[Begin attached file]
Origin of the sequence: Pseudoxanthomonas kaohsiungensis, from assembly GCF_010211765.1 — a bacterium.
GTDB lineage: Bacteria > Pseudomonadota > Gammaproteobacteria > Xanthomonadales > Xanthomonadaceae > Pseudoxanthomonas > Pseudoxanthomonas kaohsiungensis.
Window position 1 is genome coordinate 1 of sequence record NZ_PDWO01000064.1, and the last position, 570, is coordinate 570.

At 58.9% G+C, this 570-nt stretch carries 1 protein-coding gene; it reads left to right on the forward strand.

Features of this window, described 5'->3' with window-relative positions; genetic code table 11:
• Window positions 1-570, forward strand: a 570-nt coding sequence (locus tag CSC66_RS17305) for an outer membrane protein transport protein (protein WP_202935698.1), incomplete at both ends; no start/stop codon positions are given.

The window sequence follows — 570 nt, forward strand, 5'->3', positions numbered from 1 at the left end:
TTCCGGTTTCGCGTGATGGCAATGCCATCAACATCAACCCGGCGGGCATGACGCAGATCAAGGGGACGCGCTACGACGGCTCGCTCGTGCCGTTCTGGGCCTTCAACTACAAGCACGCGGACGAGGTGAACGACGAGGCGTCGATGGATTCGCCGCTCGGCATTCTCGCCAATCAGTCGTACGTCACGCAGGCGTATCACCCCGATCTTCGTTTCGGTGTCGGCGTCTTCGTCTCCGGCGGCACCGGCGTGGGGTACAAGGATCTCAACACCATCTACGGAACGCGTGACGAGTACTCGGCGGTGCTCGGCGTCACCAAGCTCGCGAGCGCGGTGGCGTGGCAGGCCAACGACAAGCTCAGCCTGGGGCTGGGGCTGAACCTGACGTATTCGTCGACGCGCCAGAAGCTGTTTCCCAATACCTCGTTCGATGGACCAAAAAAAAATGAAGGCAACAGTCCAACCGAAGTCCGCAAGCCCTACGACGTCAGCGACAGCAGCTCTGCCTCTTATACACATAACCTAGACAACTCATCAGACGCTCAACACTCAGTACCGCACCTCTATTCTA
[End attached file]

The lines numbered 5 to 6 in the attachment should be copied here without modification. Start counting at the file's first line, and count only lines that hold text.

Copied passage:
Features of this window, described 5'->3' with window-relative positions; genetic code table 11:
• Window positions 1-570, forward strand: a 570-nt coding sequence (locus tag CSC66_RS17305) for an outer membrane protein transport protein (protein WP_202935698.1), incomplete at both ends; no start/stop codon positions are given.